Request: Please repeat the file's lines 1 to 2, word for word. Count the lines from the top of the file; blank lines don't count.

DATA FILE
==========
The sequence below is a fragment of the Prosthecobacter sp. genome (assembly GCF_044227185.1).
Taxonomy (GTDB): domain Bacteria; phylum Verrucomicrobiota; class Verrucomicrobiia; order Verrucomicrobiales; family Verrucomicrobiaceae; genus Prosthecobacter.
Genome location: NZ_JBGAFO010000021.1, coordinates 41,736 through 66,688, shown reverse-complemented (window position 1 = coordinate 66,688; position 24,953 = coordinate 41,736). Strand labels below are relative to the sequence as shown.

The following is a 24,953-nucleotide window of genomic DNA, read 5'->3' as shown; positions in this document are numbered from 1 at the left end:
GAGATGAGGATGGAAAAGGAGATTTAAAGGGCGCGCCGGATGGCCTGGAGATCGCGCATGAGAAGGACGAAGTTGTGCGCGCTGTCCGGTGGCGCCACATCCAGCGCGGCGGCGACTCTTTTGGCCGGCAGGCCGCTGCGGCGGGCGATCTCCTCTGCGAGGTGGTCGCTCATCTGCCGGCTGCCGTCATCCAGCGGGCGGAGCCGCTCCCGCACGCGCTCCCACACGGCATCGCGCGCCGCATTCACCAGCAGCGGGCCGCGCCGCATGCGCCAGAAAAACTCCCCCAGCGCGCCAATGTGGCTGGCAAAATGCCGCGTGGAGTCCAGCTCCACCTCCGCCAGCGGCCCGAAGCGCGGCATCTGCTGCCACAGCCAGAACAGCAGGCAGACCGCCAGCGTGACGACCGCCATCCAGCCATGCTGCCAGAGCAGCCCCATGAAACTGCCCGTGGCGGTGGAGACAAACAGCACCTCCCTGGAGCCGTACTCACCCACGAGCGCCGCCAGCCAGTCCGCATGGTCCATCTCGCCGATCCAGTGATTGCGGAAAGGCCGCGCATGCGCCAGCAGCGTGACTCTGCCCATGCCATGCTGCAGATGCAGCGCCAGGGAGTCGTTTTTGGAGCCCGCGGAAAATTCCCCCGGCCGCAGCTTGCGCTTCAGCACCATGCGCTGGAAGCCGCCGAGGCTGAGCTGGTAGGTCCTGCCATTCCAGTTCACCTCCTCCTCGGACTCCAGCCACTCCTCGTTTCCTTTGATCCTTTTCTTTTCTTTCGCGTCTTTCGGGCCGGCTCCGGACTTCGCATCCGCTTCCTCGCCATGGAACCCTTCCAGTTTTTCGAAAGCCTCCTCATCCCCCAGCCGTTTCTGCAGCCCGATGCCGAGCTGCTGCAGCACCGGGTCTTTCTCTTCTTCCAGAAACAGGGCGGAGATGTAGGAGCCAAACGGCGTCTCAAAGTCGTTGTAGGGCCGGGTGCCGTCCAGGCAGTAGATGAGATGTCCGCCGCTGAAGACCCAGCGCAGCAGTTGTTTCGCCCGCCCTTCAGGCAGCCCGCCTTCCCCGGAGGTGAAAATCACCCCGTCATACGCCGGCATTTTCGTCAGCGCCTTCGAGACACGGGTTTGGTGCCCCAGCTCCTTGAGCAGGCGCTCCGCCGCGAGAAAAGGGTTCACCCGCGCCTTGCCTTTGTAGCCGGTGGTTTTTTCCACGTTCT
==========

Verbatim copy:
The sequence below is a fragment of the Prosthecobacter sp. genome (assembly GCF_044227185.1).
Taxonomy (GTDB): domain Bacteria; phylum Verrucomicrobiota; class Verrucomicrobiia; order Verrucomicrobiales; family Verrucomicrobiaceae; genus Prosthecobacter.